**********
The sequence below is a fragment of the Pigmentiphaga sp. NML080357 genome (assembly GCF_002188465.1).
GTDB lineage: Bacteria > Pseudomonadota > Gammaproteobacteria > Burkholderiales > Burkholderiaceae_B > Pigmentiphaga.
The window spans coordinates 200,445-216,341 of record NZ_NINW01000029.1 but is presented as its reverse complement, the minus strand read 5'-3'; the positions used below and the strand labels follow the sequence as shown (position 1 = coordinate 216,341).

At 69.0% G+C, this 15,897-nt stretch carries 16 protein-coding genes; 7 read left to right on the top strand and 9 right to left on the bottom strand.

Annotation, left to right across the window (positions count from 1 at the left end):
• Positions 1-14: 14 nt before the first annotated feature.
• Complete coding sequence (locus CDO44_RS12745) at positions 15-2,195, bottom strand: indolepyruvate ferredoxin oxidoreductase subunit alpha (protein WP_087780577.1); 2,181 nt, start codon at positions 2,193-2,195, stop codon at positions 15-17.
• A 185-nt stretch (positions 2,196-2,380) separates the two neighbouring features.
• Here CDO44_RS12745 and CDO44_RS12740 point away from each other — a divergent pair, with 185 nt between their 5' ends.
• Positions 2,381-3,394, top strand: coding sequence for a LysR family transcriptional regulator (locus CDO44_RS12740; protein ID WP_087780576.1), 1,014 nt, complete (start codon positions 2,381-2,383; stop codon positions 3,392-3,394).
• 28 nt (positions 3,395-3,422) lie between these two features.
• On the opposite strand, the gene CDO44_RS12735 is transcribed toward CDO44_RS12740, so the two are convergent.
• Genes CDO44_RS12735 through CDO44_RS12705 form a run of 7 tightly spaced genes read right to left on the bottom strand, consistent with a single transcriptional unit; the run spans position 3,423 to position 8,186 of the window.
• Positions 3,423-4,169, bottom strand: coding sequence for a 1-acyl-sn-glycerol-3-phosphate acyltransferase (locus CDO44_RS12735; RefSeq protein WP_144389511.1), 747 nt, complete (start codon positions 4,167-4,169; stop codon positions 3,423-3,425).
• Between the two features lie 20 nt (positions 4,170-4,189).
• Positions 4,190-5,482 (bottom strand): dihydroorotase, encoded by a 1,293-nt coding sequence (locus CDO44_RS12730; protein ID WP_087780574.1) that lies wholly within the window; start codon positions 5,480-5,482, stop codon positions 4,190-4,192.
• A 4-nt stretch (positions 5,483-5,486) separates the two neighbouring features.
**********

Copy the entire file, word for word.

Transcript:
The sequence below is a fragment of the Pigmentiphaga sp. NML080357 genome (assembly GCF_002188465.1).
GTDB lineage: Bacteria > Pseudomonadota > Gammaproteobacteria > Burkholderiales > Burkholderiaceae_B > Pigmentiphaga.
The window spans coordinates 200,445-216,341 of record NZ_NINW01000029.1 but is presented as its reverse complement, the minus strand read 5'-3'; the positions used below and the strand labels follow the sequence as shown (position 1 = coordinate 216,341).

At 69.0% G+C, this 15,897-nt stretch carries 16 protein-coding genes; 7 read left to right on the top strand and 9 right to left on the bottom strand.

Annotation, left to right across the window (positions count from 1 at the left end):
• Positions 1-14: 14 nt before the first annotated feature.
• Complete coding sequence (locus CDO44_RS12745) at positions 15-2,195, bottom strand: indolepyruvate ferredoxin oxidoreductase subunit alpha (protein WP_087780577.1); 2,181 nt, start codon at positions 2,193-2,195, stop codon at positions 15-17.
• A 185-nt stretch (positions 2,196-2,380) separates the two neighbouring features.
• Here CDO44_RS12745 and CDO44_RS12740 point away from each other — a divergent pair, with 185 nt between their 5' ends.
• Positions 2,381-3,394, top strand: coding sequence for a LysR family transcriptional regulator (locus CDO44_RS12740; protein ID WP_087780576.1), 1,014 nt, complete (start codon positions 2,381-2,383; stop codon positions 3,392-3,394).
• 28 nt (positions 3,395-3,422) lie between these two features.
• On the opposite strand, the gene CDO44_RS12735 is transcribed toward CDO44_RS12740, so the two are convergent.
• Genes CDO44_RS12735 through CDO44_RS12705 form a run of 7 tightly spaced genes read right to left on the bottom strand, consistent with a single transcriptional unit; the run spans position 3,423 to position 8,186 of the window.
• Positions 3,423-4,169, bottom strand: coding sequence for a 1-acyl-sn-glycerol-3-phosphate acyltransferase (locus CDO44_RS12735; RefSeq protein WP_144389511.1), 747 nt, complete (start codon positions 4,167-4,169; stop codon positions 3,423-3,425).
• Between the two features lie 20 nt (positions 4,170-4,189).
• Positions 4,190-5,482 (bottom strand): dihydroorotase, encoded by a 1,293-nt coding sequence (locus CDO44_RS12730; protein ID WP_087780574.1) that lies wholly within the window; start codon positions 5,480-5,482, stop codon positions 4,190-4,192.
• A 4-nt stretch (positions 5,483-5,486) separates the two neighbouring features.